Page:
Director's Notes: This fic is the result of the seasonal collaboration of some wonderful authors. Each was asked to write a Yuletide memory for the Fellowship to tell, and here is the result. I've deeply enjoyed putting this together, for these fics are a true delight to read. I hope you all enjoy this as much as I have.

Happy Yule, and all blessings on your New Year.


Chapter One: First tale by Febobe: Second tale by Lindelea: Introduction and linking passages by Gayalondiel.


Merry's anxious shout shattered the chill silence as his younger cousin disappeared down a bank. In a flurry of movement the other hobbits hastened after him, scrambling on hands and feet over the damp earth that had crumbled away under his feet. Within instants Merry was by his side, gripping his hand, while Frodo ran his fingers across his brow, calling his name. Pippin blinked two or three times before opening his eyes, only to scrunch them up again in discomfort.

"Pippin?" Frodo frowned anxiously. "Pip, are you alright? What hurts?"

"My head," replied Pippin softly. "My head hurts, and my leg…" He broke off, hissing slightly as Aragorn joined them and ran his hands expertly around his ankle.

"Can you move your foot?" he asked, resting his hands lightly on the joint as Pippin obliged. After a few moments, he nodded in relief. "Nothing is broken," he announced. "Just bruised, I think: you may be in pain for a few days, Pippin, but if we bind your leg properly you should have no trouble walking on it. How is the head?"

"Sore," replied Pippin weakly. Aragorn ran his hands through the young hobbit's curls, frowning again when he detected the large lump on the side of his head. Concerned, he performed the classic test for concussion, but Pippin's prompt answer with the correct number of fingers held up allayed his fears. Satisfied, he looked up to Gandalf, who stood anxiously nearby.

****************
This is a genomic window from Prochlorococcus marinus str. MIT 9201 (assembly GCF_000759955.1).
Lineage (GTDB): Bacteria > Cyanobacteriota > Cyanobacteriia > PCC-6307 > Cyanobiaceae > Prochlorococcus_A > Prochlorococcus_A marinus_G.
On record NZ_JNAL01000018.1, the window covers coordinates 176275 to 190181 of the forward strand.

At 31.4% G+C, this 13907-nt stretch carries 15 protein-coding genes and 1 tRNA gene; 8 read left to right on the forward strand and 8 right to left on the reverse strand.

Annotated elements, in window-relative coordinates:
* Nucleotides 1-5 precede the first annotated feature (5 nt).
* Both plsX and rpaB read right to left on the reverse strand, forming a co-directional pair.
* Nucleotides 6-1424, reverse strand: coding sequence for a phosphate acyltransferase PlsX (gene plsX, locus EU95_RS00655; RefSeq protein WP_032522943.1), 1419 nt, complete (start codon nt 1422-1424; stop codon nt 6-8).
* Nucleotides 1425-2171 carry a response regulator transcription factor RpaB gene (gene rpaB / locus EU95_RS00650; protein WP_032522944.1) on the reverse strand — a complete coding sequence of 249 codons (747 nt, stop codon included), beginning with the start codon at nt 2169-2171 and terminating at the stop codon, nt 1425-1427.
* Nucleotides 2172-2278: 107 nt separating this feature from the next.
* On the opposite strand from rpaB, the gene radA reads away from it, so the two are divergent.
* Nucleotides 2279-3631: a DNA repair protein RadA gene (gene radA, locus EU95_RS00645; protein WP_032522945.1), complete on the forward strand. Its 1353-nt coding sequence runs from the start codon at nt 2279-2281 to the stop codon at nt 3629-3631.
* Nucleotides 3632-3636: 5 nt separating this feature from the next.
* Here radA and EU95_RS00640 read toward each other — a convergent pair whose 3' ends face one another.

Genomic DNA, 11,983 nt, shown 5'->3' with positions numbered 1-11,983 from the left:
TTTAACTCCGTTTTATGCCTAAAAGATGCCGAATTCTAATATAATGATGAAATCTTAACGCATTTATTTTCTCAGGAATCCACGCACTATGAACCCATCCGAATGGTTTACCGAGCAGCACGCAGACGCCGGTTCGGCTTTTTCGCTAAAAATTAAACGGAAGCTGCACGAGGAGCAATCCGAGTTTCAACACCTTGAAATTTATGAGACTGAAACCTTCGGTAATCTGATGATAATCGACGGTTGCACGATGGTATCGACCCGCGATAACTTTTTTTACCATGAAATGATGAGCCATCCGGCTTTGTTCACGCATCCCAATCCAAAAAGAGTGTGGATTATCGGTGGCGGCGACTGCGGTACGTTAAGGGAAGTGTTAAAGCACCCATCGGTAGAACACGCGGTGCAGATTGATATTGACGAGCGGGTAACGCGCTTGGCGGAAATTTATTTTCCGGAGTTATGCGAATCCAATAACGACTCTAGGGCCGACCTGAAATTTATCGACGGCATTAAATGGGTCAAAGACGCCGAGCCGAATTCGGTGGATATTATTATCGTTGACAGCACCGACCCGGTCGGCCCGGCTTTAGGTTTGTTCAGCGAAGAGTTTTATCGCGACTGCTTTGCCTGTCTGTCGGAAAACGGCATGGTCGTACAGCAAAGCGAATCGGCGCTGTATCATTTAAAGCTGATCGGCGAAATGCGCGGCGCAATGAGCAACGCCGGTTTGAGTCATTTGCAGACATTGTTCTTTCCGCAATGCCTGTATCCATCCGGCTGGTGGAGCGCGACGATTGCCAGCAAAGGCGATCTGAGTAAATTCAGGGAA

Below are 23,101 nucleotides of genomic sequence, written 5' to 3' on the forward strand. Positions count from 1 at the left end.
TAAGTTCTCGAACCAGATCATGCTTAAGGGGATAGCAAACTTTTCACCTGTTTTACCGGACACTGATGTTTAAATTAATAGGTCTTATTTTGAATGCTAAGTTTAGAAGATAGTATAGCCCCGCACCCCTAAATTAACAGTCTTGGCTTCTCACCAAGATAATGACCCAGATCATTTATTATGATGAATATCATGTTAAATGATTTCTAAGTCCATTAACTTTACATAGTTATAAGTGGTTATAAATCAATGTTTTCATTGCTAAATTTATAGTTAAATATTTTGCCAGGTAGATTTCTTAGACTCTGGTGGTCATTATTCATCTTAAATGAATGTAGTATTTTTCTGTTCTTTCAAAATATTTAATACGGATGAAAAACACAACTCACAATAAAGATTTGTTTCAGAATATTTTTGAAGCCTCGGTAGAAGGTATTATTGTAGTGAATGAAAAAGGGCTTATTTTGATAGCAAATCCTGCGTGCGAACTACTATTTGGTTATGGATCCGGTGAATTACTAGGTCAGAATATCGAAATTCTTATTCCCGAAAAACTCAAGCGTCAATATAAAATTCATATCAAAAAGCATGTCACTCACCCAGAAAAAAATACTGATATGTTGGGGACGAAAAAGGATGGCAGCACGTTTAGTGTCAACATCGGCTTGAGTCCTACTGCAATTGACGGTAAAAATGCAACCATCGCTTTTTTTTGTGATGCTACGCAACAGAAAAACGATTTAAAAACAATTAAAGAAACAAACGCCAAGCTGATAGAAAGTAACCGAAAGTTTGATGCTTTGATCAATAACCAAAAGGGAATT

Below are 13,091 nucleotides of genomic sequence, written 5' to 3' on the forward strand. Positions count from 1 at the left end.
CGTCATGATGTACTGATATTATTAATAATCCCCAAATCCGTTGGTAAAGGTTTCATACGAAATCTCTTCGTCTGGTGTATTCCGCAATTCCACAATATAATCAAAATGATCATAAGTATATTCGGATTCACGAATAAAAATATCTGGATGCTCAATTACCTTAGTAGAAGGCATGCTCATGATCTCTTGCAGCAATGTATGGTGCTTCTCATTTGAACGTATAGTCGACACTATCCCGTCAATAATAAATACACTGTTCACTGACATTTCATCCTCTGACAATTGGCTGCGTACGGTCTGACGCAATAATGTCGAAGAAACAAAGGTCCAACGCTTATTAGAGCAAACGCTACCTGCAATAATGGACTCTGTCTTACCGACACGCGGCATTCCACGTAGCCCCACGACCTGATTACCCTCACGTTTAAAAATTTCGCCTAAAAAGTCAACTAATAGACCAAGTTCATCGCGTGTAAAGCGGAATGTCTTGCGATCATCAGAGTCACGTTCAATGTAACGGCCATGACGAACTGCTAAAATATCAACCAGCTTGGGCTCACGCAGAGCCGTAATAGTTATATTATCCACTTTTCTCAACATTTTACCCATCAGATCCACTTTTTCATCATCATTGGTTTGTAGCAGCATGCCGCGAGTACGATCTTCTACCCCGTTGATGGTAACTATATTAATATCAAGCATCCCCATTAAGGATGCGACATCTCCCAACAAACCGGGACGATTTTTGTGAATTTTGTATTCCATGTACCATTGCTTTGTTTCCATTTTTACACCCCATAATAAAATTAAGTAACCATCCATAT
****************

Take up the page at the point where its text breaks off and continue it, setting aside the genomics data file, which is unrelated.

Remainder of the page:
"We can go no further today," he replied. "Pippin is not seriously injured, but I must treat him before he can go further, and soon the light will fail us. I suggest we make camp now, and with luck we will have an early start tomorrow." Ignoring the hobbits' collective expression at the idea of getting up before the sun, he gathered Pippin into his arms and rose in search of a suitable campsite.

Although they were only five days from Rivendell, setting up camp had already become a swift and efficient task. Gimli set to the building of a small fire, and the hobbits alternated between gathering wood for him and helping Sam to prepare for the evening meal, while Legolas and Boromir ensured that the site was secure. Aragorn and Gandalf soon fell into the habit of using this time to discuss their path in hushed voices. Today, though, Aragorn was engaged in caring for Pippin, and the preparation of food was decidedly slower as the other hobbits were continually distracted by concern for their kinsman. Eventually, though, the meal was prepared and the Fellowship ate together, sitting close to the fire for warmth.

The meal was a quiet affair, punctuated only by occasional comments from Pippin, who had once again discovered that being injured was a fine way to coax his cousins into small favours and kindnesses – and extra food - that would normally have gone unanswered. Soon enough, though, the meal was over and a surprisingly sated Company sat back as comfortably as they could. The hobbits sat close, each striking up a light for their small pipes. Aragorn too was smoking, sitting close by Pippin, and Gimli and Gandalf were also wreathed in smoke. Boromir sat further away, still bemused by this odd pastime from the North, and Legolas sat perched on low branch nearby, giving him the dual advantages of a good line of sight and clear air.

"You know," said Merry, leaning back and blowing a thin plume of smoke into the air, "it's not surprising that Pip hurt himself today."